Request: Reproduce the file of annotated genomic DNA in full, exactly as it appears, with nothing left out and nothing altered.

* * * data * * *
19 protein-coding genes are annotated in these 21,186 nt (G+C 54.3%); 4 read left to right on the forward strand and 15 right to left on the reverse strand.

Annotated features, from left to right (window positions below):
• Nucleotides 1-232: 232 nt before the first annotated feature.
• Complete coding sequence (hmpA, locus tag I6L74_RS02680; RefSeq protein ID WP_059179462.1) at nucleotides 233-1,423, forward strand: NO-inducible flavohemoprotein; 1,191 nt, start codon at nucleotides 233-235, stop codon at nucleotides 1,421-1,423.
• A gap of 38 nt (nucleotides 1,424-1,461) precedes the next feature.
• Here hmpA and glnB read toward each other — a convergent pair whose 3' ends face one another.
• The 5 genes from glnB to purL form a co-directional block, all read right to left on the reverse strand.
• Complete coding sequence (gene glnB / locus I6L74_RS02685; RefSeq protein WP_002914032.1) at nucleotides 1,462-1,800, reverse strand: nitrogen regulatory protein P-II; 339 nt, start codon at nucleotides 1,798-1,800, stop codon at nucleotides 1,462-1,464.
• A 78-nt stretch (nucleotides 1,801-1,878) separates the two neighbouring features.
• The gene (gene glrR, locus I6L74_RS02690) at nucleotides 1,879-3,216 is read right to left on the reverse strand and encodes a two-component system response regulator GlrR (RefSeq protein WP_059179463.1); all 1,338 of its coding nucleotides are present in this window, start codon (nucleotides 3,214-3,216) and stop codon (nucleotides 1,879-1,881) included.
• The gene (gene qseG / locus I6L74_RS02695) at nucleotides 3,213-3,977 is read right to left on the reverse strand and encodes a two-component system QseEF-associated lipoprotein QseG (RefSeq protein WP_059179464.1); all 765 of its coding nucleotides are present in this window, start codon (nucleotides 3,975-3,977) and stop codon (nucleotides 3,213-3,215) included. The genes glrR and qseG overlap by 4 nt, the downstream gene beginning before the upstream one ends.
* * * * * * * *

19 protein-coding genes are annotated in these 21,186 nt (G+C 54.3%); 4 read left to right on the forward strand and 15 right to left on the reverse strand.

Annotated features, from left to right (window positions below):
• Nucleotides 1-232: 232 nt before the first annotated feature.
• Complete coding sequence (hmpA, locus tag I6L74_RS02680; RefSeq protein ID WP_059179462.1) at nucleotides 233-1,423, forward strand: NO-inducible flavohemoprotein; 1,191 nt, start codon at nucleotides 233-235, stop codon at nucleotides 1,421-1,423.
• A gap of 38 nt (nucleotides 1,424-1,461) precedes the next feature.
• Here hmpA and glnB read toward each other — a convergent pair whose 3' ends face one another.
• The 5 genes from glnB to purL form a co-directional block, all read right to left on the reverse strand.
• Complete coding sequence (gene glnB / locus I6L74_RS02685; RefSeq protein WP_002914032.1) at nucleotides 1,462-1,800, reverse strand: nitrogen regulatory protein P-II; 339 nt, start codon at nucleotides 1,798-1,800, stop codon at nucleotides 1,462-1,464.
• A 78-nt stretch (nucleotides 1,801-1,878) separates the two neighbouring features.
• The gene (gene glrR, locus I6L74_RS02690) at nucleotides 1,879-3,216 is read right to left on the reverse strand and encodes a two-component system response regulator GlrR (RefSeq protein WP_059179463.1); all 1,338 of its coding nucleotides are present in this window, start codon (nucleotides 3,214-3,216) and stop codon (nucleotides 1,879-1,881) included.
• The gene (gene qseG / locus I6L74_RS02695) at nucleotides 3,213-3,977 is read right to left on the reverse strand and encodes a two-component system QseEF-associated lipoprotein QseG (RefSeq protein WP_059179464.1); all 765 of its coding nucleotides are present in this window, start codon (nucleotides 3,975-3,977) and stop codon (nucleotides 3,213-3,215) included. The genes glrR and qseG overlap by 4 nt, the downstream gene beginning before the upstream one ends.